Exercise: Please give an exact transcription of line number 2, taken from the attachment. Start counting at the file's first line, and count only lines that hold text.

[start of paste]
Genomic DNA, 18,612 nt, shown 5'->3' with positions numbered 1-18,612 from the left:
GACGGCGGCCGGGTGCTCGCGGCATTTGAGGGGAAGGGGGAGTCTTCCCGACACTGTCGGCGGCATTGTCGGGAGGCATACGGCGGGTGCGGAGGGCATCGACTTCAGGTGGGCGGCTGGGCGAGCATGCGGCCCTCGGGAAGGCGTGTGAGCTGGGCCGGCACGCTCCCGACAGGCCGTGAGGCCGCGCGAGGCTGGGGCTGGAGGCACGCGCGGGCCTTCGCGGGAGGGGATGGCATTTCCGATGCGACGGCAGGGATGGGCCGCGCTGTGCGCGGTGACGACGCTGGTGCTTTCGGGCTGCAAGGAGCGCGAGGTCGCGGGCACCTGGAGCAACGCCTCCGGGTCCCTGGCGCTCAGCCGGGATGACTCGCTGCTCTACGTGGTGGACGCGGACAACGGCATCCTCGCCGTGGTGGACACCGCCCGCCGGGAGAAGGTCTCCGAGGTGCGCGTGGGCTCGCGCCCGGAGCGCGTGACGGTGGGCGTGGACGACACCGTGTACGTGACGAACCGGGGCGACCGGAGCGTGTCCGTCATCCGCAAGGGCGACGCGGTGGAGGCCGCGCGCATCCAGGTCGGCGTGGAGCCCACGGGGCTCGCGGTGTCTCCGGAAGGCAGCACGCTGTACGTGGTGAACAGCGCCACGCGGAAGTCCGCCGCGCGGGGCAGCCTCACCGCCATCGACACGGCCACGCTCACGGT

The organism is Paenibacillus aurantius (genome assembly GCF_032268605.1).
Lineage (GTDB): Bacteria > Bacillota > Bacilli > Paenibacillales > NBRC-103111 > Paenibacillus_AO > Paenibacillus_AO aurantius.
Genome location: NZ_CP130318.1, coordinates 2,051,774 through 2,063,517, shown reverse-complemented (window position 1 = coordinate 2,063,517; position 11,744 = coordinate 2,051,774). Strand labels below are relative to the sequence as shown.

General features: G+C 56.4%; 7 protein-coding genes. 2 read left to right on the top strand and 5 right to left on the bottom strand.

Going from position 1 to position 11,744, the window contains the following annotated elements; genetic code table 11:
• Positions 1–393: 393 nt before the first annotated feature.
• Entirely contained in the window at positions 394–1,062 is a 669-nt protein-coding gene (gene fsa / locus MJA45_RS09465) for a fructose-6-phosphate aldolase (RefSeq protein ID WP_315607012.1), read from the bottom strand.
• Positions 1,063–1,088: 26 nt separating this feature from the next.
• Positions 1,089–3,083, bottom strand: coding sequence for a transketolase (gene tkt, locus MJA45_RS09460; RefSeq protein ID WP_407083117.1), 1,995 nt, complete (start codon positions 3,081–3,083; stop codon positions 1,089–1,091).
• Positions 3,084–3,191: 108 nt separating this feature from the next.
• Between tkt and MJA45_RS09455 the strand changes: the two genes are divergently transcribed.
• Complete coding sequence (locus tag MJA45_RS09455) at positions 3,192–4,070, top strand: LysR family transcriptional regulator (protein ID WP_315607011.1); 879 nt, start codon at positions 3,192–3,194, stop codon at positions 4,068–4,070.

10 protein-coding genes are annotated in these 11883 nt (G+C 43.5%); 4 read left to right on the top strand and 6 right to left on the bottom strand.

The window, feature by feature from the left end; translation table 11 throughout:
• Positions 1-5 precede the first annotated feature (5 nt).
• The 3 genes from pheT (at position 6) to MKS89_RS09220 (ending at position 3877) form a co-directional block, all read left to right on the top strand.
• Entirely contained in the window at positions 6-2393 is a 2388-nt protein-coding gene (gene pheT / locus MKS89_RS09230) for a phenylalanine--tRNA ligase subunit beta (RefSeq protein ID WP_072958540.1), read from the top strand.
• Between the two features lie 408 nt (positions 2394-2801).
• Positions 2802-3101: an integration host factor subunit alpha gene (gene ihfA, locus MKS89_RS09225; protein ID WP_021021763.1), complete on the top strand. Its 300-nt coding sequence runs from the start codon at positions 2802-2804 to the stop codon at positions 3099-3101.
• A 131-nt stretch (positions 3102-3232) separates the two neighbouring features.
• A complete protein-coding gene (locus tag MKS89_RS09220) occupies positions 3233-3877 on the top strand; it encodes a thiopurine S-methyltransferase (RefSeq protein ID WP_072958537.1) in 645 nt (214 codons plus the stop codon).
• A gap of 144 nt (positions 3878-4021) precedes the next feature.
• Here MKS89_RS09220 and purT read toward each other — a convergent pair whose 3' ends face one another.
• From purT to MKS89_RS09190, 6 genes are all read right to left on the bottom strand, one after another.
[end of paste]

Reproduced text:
GACGGCGGCCGGGTGCTCGCGGCATTTGAGGGGAAGGGGGAGTCTTCCCGACACTGTCGGCGGCATTGTCGGGAGGCATACGGCGGGTGCGGAGGGCATCGACTTCAGGTGGGCGGCTGGGCGAGCATGCGGCCCTCGGGAAGGCGTGTGAGCTGGGCCGGCACGCTCCCGACAGGCCGTGAGGCCGCGCGAGGCTGGGGCTGGAGGCACGCGCGGGCCTTCGCGGGAGGGGATGGCATTTCCGATGCGACGGCAGGGATGGGCCGCGCTGTGCGCGGTGACGACGCTGGTGCTTTCGGGCTGCAAGGAGCGCGAGGTCGCGGGCACCTGGAGCAACGCCTCCGGGTCCCTGGCGCTCAGCCGGGATGACTCGCTGCTCTACGTGGTGGACGCGGACAACGGCATCCTCGCCGTGGTGGACACCGCCCGCCGGGAGAAGGTCTCCGAGGTGCGCGTGGGCTCGCGCCCGGAGCGCGTGACGGTGGGCGTGGACGACACCGTGTACGTGACGAACCGGGGCGACCGGAGCGTGTCCGTCATCCGCAAGGGCGACGCGGTGGAGGCCGCGCGCATCCAGGTCGGCGTGGAGCCCACGGGGCTCGCGGTGTCTCCGGAAGGCAGCACGCTGTACGTGGTGAACAGCGCCACGCGGAAGTCCGCCGCGCGGGGCAGCCTCACCGCCATCGACACGGCCACGCTCACGGT